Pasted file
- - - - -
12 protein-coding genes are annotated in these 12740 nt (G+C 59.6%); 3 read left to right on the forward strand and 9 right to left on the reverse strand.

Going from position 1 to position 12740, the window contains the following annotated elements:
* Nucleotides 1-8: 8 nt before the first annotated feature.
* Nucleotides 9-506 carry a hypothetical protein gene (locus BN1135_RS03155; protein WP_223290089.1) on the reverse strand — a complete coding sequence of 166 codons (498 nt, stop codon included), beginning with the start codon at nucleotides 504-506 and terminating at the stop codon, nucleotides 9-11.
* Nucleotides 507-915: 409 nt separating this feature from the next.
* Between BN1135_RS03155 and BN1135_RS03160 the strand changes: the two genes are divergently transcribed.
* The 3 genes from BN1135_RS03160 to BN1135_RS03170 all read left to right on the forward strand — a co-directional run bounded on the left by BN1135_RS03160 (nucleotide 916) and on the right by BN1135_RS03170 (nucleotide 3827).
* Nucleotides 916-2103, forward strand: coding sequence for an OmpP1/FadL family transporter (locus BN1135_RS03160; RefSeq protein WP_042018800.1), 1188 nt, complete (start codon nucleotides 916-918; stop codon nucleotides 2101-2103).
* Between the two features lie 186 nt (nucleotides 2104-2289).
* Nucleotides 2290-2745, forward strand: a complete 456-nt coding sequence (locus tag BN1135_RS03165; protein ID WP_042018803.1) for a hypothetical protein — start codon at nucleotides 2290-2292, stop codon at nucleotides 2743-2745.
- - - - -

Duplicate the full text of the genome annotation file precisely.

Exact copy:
12 protein-coding genes are annotated in these 12740 nt (G+C 59.6%); 3 read left to right on the forward strand and 9 right to left on the reverse strand.

Going from position 1 to position 12740, the window contains the following annotated elements:
* Nucleotides 1-8: 8 nt before the first annotated feature.
* Nucleotides 9-506 carry a hypothetical protein gene (locus BN1135_RS03155; protein WP_223290089.1) on the reverse strand — a complete coding sequence of 166 codons (498 nt, stop codon included), beginning with the start codon at nucleotides 504-506 and terminating at the stop codon, nucleotides 9-11.
* Nucleotides 507-915: 409 nt separating this feature from the next.
* Between BN1135_RS03155 and BN1135_RS03160 the strand changes: the two genes are divergently transcribed.
* The 3 genes from BN1135_RS03160 to BN1135_RS03170 all read left to right on the forward strand — a co-directional run bounded on the left by BN1135_RS03160 (nucleotide 916) and on the right by BN1135_RS03170 (nucleotide 3827).
* Nucleotides 916-2103, forward strand: coding sequence for an OmpP1/FadL family transporter (locus BN1135_RS03160; RefSeq protein WP_042018800.1), 1188 nt, complete (start codon nucleotides 916-918; stop codon nucleotides 2101-2103).
* Between the two features lie 186 nt (nucleotides 2104-2289).
* Nucleotides 2290-2745, forward strand: a complete 456-nt coding sequence (locus tag BN1135_RS03165; protein ID WP_042018803.1) for a hypothetical protein — start codon at nucleotides 2290-2292, stop codon at nucleotides 2743-2745.